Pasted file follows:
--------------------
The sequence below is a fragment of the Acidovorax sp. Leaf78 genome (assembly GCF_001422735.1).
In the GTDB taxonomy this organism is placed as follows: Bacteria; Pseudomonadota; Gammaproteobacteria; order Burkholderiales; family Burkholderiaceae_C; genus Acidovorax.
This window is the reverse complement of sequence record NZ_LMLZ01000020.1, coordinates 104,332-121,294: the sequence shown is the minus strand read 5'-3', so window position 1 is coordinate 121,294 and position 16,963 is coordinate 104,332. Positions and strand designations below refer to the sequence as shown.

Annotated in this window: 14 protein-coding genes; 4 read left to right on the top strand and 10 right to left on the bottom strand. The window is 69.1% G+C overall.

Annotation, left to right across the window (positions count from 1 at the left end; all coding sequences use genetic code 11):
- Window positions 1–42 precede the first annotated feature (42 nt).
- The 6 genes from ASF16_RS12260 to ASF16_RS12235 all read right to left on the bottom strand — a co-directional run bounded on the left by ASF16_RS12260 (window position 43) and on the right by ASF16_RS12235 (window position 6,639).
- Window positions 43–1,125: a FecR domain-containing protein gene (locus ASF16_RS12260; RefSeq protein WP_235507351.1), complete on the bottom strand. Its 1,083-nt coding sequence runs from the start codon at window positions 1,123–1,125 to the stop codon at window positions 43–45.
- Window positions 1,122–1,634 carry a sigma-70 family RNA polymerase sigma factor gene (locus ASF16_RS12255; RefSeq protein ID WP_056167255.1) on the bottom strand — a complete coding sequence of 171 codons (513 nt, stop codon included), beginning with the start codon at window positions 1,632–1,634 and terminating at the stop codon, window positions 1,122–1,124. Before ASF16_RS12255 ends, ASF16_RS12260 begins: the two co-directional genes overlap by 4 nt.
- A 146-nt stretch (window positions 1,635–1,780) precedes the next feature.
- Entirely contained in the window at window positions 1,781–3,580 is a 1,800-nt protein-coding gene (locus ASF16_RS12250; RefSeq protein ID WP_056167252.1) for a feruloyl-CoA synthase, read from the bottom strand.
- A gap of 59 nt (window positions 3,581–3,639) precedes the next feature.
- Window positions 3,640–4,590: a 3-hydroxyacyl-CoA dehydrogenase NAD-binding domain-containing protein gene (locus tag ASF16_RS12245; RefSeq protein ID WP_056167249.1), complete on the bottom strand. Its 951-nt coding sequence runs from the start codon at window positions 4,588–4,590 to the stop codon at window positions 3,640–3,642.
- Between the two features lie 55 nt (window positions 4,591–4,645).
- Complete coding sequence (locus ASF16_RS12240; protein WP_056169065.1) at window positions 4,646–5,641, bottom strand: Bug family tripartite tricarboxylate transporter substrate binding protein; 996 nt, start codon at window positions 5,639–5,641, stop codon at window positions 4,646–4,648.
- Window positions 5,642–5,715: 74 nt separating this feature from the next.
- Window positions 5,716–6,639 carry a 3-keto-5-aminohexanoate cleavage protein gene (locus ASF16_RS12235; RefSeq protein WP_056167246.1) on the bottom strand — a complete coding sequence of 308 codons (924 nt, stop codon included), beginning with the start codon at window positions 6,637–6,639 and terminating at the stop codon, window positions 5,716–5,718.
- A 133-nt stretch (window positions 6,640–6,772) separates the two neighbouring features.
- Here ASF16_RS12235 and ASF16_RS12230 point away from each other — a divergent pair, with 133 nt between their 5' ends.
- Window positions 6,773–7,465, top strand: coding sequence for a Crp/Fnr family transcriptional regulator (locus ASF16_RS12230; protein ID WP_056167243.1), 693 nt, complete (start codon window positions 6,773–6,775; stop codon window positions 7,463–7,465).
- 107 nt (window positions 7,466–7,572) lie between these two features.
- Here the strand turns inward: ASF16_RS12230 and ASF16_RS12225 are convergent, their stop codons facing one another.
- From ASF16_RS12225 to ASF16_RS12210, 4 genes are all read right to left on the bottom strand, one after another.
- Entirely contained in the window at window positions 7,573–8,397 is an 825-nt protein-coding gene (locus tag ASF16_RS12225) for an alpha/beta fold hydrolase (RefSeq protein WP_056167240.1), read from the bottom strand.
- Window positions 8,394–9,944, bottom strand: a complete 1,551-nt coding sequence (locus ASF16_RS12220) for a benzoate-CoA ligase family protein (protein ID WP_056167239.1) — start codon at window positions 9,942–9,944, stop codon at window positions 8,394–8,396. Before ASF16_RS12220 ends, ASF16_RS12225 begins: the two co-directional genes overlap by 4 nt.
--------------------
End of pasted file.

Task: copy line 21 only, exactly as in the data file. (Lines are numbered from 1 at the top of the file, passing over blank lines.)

- 107 nt (window positions 7,466–7,572) lie between these two features.